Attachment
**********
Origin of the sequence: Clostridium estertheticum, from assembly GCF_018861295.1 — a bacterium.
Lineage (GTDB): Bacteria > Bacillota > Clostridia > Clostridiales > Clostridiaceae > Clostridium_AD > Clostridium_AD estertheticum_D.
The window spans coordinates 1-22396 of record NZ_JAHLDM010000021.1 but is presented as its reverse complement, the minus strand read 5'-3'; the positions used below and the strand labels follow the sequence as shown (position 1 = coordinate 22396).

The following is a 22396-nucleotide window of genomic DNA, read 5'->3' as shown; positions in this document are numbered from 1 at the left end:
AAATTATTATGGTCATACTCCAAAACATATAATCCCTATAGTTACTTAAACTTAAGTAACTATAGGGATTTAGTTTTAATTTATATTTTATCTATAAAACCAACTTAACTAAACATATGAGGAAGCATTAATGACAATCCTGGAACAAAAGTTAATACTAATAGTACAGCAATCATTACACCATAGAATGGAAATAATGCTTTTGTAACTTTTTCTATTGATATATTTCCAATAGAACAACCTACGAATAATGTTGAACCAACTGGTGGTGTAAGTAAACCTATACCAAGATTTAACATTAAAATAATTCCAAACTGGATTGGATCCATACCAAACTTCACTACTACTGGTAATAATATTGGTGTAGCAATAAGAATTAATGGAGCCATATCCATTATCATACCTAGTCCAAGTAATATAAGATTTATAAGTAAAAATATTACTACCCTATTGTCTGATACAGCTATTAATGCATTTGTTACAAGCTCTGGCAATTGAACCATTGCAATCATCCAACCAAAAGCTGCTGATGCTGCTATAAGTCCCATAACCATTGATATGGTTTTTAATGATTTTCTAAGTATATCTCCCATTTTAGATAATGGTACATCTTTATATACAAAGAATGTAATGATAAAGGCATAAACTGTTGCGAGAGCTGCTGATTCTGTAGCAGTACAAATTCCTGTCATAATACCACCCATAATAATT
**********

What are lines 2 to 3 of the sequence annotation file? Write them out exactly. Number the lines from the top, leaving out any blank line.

Lineage (GTDB): Bacteria > Bacillota > Clostridia > Clostridiales > Clostridiaceae > Clostridium_AD > Clostridium_AD estertheticum_D.
The window spans coordinates 1-22396 of record NZ_JAHLDM010000021.1 but is presented as its reverse complement, the minus strand read 5'-3'; the positions used below and the strand labels follow the sequence as shown (position 1 = coordinate 22396).